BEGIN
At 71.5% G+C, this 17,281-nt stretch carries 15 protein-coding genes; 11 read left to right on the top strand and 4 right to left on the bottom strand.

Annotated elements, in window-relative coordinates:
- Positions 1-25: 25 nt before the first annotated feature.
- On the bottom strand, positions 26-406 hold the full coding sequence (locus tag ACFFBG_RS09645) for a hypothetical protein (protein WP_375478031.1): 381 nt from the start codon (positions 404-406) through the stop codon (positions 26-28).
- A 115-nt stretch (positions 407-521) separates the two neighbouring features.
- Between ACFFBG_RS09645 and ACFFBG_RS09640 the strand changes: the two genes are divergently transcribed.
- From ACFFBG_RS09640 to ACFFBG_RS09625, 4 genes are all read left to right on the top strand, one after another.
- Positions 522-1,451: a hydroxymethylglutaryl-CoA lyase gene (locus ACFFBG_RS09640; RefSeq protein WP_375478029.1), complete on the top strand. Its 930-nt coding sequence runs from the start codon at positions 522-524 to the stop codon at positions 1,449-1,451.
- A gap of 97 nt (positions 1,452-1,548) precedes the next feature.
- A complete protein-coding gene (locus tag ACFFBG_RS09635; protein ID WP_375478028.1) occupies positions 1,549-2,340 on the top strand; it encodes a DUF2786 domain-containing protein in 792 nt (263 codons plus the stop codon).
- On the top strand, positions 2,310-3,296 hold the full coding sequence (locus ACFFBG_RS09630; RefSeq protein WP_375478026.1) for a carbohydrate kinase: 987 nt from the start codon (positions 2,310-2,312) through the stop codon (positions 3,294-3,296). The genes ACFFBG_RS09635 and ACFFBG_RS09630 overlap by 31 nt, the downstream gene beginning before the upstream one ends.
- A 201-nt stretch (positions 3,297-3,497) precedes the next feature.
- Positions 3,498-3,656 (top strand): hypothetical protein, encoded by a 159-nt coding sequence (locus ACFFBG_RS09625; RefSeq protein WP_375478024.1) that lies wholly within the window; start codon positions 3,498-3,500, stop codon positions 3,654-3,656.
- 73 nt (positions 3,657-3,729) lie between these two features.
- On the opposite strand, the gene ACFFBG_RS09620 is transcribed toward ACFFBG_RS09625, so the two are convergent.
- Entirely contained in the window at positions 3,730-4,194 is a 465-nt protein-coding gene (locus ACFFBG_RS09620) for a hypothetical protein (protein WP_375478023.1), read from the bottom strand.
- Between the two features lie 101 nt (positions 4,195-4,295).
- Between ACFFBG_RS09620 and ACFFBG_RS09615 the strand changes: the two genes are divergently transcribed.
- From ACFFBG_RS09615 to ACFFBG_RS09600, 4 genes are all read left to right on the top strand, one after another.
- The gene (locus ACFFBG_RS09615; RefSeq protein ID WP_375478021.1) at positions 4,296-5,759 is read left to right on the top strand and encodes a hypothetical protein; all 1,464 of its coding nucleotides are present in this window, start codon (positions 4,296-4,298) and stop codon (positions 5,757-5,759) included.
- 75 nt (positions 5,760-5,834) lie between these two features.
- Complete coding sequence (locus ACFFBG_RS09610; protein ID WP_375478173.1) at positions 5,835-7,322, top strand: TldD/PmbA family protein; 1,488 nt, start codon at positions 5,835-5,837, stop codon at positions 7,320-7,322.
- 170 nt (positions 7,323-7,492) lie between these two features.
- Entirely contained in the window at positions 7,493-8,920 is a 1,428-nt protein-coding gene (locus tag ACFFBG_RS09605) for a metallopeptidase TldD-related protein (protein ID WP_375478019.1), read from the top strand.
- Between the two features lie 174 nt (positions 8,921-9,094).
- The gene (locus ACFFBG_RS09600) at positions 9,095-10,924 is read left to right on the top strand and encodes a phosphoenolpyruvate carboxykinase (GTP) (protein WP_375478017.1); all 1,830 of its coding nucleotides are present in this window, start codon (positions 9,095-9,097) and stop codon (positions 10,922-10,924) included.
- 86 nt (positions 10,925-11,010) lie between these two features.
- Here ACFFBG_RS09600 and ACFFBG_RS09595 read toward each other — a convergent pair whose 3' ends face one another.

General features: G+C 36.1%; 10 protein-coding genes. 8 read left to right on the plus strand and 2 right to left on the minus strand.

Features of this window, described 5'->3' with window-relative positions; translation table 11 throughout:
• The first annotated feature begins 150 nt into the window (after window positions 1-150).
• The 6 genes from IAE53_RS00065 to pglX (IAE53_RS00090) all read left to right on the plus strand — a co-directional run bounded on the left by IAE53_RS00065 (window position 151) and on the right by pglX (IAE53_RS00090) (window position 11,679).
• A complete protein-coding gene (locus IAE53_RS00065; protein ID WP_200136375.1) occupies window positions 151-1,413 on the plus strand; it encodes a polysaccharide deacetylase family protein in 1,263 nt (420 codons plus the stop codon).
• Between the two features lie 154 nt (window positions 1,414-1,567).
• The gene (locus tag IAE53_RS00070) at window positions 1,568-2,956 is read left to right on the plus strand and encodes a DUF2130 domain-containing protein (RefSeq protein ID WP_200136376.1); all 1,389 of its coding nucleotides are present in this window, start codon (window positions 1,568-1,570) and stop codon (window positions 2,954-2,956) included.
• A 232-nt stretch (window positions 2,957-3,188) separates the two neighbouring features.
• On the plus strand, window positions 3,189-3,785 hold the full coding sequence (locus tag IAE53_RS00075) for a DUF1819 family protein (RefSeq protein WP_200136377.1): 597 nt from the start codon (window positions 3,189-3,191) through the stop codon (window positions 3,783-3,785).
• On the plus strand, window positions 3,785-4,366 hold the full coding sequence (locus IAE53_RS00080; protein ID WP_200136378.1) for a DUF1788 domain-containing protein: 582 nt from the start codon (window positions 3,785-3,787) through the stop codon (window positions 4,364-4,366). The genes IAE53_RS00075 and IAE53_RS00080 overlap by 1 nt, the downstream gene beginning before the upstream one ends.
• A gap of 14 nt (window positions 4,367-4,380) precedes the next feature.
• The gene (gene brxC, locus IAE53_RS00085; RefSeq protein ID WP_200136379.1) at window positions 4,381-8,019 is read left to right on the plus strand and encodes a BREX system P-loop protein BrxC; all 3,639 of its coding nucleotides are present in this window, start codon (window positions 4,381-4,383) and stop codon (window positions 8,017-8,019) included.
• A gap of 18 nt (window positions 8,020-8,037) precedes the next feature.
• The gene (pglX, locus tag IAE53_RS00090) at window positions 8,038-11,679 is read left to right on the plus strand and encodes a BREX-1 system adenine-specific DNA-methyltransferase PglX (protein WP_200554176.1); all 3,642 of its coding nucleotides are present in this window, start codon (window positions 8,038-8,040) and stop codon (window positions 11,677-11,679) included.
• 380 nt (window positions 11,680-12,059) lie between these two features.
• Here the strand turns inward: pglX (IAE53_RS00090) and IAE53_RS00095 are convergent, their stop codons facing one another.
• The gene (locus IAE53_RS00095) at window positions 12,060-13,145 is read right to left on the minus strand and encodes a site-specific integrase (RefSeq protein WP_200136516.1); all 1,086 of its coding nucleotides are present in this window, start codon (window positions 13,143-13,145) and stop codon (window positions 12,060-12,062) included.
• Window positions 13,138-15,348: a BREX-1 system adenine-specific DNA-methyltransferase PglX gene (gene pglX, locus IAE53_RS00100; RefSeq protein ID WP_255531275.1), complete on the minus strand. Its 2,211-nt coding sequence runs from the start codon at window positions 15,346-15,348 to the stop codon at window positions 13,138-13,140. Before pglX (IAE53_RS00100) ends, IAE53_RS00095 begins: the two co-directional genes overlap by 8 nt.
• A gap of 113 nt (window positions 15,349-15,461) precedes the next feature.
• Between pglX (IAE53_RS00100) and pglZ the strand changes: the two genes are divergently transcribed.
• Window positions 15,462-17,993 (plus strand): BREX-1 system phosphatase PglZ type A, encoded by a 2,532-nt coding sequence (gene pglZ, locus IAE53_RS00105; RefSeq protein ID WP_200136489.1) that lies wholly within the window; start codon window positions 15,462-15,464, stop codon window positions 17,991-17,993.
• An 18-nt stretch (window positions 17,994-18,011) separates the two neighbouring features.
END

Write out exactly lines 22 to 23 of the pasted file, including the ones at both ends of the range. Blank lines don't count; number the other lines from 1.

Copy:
- Complete coding sequence (locus ACFFBG_RS09610; protein ID WP_375478173.1) at positions 5,835-7,322, top strand: TldD/PmbA family protein; 1,488 nt, start codon at positions 5,835-5,837, stop codon at positions 7,320-7,322.
- 170 nt (positions 7,323-7,492) lie between these two features.